Amaleik has utilized the media to paint a derisive picture of us, using the regrettable actions of a minority to taint the silent majority of law-abiding fine people. Hopefully, with his latest gambit he has overreached.
We have to go back many years to find a story which equals this one in its level of betrayal and humiliation, as we pray that it is the fanciful imagination of over-eager prosecutors entrapping gentle and kind people in a bid to prove an international conspiracy which defies belief. The age-old canard of Jews being money laundering loan sharks who rip off pounds of flesh from their gentile neighbors has once again been resuscitated and we bury our faces in shame. Any defense we can offer is thrown back in our faces by the awful stories propagated as fact.
It stretches the imagination to believe that an 87-year-old icon was running an international money laundering scheme. If it wasn’t so sad, it would be comical. Yet people believe it. Our community possesses so many good and selfless people, outstanding rabbis, fastidious lawyers and exacting accountants, yet we are portrayed as shylocks. There is no place to hide from the shame and embarrassment.
Everyone among us is left bewildered as to how something like this can happen in today’s enlightened world and what lessons there are for us in what has transpired.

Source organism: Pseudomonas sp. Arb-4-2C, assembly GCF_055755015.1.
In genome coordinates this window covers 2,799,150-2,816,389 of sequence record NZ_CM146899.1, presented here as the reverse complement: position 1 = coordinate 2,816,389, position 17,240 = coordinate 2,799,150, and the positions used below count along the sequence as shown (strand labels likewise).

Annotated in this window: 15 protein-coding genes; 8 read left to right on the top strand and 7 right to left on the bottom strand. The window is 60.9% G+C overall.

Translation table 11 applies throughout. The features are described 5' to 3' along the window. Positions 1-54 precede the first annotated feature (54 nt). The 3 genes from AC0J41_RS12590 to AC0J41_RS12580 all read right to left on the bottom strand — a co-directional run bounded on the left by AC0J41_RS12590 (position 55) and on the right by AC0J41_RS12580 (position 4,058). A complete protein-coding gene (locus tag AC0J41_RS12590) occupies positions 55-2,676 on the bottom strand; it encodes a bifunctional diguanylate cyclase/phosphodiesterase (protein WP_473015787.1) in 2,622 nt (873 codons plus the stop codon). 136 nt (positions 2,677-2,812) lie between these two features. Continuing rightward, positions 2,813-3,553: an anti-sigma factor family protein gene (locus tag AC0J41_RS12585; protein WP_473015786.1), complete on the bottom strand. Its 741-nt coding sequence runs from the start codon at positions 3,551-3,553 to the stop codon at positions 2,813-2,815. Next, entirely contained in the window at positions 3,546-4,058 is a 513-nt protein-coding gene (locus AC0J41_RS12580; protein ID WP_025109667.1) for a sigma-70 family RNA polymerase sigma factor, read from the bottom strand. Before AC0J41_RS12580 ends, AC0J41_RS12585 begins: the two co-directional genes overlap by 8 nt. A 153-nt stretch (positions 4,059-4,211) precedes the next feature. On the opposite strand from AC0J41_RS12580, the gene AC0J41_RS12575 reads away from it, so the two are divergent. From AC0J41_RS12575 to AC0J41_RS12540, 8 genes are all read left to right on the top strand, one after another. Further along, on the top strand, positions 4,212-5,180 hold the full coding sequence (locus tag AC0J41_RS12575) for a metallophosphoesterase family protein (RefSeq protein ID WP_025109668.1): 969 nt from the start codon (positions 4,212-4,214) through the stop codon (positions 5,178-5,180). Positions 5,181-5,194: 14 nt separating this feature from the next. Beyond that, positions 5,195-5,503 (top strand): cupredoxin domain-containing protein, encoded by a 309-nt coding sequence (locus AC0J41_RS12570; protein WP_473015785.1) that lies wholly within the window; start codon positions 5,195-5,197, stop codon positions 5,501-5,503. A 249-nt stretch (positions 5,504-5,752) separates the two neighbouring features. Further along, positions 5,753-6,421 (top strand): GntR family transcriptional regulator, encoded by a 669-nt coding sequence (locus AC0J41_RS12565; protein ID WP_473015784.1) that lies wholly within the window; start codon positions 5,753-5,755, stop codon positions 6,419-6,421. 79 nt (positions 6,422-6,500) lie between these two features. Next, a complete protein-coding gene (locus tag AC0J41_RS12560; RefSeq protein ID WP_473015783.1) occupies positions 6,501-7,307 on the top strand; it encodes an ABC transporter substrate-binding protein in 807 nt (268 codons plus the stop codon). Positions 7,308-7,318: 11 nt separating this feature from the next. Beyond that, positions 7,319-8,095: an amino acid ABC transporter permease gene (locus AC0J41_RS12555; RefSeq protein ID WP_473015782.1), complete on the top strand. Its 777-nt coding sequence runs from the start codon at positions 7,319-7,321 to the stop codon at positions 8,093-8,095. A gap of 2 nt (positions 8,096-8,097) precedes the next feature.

The dust has not yet settled and the facts are not really known. Let us not fall into the trap of sensationalism and gossip. Let not a communal tragedy become a pretext for further defilement. Let us use our time to study Shulchan Aruch and sifrei halacha so that we can be better and more complete frum Yidden.
It is important to keep in mind that the first reports from the battlefield are almost always false. The circumstances are not known, the facts are skewed, and the story is told in a way that produces the most sensational headlines. Until the truth emerges, we are inundated with innumerable bogus versions of what “really” happened, but many of these assumptions may turn out to be incorrect. Let us not fall prey to the temptation to exaggerate and embellish the most lurid and shocking aspects of anything under discussion or investigation. Let us employ the necessary self-control, realizing the fruitless nature of endless and often erroneous analysis. Let us pray that the scandal is not as deep as the over-eager media purports it to be.